Drexel University Goalkeeper Coach
United Soccer Coaches Faith-Based Coaches Community Member
“What inspires me to coach is the opportunity to pour into the next generation of athletes and continue to be involved in sport.”
Who or what inspired you to pursue coaching?
I’ve always loved sports and competing. I started coaching back in high school while I trained at The Keeper Institute. What inspires me to coach is the opportunity to pour into the next generation of athletes and continuing to be involved in sport. I’ve had a few amazing coaches, while I played soccer and basketball growing up, who inspired me to pursue coaching. They saw my passion for the game and willingness to help my teammates. They also asked me to help them coach younger players and I fell in love with it. Coaching allows me to not only impart knowledge of the game to younger athletes but also demonstrate the love of Christ and empower them to be holistic individuals.
How has being a United Soccer Coaches member benefited you?
Being a United Soccer Coaches member has allowed me to be exposed to other leaders and brilliant minds in coaching across a multitude of levels. I started as a member of the Black Soccer Coaches which has encouraged me to continue pouring into young black athletes in Philly and South Jersey. It is also amazing to see more faces that look like me excelling in a predominantly white sport in America. Being able to be a member of the Faith-Based Soccer Coaches also allows me to find community with people who share my faith and aim to coach athletes in a way that is aligned with Christian values. United Soccer Coaches has also been a tremendous resource for me to grow as a young coach.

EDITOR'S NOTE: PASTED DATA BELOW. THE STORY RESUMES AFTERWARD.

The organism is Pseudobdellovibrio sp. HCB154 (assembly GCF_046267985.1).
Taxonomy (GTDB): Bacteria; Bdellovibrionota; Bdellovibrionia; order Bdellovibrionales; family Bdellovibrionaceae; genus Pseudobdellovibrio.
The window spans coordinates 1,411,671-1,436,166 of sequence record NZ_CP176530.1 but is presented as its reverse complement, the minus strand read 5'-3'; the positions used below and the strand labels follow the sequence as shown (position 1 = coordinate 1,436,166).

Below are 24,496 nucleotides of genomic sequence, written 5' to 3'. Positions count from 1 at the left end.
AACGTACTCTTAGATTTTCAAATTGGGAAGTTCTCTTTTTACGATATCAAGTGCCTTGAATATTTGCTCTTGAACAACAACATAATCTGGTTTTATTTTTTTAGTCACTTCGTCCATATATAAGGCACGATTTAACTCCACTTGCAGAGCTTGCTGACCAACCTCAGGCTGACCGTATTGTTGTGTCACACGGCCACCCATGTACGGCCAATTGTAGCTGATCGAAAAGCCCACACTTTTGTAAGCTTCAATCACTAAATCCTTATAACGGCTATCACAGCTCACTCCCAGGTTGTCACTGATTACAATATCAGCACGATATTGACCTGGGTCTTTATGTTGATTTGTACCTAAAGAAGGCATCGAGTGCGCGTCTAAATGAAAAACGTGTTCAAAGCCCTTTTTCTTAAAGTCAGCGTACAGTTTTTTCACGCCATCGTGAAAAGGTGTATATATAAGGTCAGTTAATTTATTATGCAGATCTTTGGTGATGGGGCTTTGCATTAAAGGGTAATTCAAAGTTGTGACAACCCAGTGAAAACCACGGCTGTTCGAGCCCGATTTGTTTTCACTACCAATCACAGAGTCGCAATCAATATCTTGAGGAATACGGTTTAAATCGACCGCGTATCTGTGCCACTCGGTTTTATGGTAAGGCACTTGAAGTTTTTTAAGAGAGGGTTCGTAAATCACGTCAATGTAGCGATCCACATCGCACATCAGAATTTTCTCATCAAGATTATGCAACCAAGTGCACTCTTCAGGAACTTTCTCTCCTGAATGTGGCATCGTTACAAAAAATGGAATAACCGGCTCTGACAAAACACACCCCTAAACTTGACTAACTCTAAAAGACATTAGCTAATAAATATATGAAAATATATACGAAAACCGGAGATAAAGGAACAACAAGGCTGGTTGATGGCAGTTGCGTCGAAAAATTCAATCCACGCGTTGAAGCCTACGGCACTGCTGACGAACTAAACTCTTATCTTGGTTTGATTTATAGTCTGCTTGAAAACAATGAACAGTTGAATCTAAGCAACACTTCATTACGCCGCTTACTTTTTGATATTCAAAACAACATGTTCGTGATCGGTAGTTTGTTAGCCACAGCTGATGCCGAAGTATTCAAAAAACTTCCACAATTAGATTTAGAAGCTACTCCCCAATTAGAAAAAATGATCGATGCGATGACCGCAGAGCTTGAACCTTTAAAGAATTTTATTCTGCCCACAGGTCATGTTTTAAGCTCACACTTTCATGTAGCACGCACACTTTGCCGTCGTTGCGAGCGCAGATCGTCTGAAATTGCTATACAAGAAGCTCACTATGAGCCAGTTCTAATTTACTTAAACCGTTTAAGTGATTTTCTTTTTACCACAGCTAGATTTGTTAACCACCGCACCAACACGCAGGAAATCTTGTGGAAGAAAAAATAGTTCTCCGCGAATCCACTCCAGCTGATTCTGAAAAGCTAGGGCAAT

What do you feel has been the hardest part of coaching?
The hardest part of coaching is also my favorite part about coaching: the mental side. I once heard a prominent psychologist on a podcast say that, for a coach, “every interaction is an intervention”. Coaching is unique because it’s not just about tactics and technique. Coaches have an amazing opportunity to invest in the lives of their athletes holistically but the hard part is doing that in a performative environment. As a doctoral student studying clinical psychology, I emphasize the mental side of the game for my athletes. It can be challenging to balance making decisions for the betterment of the team’s success and catering to the mental health needs of athletes. Also, managing the mental side of the game for a coach is challenging. As a leader, we carry the weight of the team on our shoulders. Sport culture doesn’t encourage true vulnerability so coaches often feel like they need to be “strong” at all costs for the sake of their athletes. So, finding the balance on caring for athletes while prioritizing our own mental health is imperative.
How do you measure success with your team?
For me, success is about being willing to fail. That sounds counterintuitive, but failure is the key to greatness. We have to fail to learn and grow. I aim to create environments where my athletes are challenged and feel safe to fail. Success, to me more importantly, is also about living healthy lives. Wins and losses last only for a short period. If my athletes feel supported and challenged to grow as people, that will carry through the rest of their lives.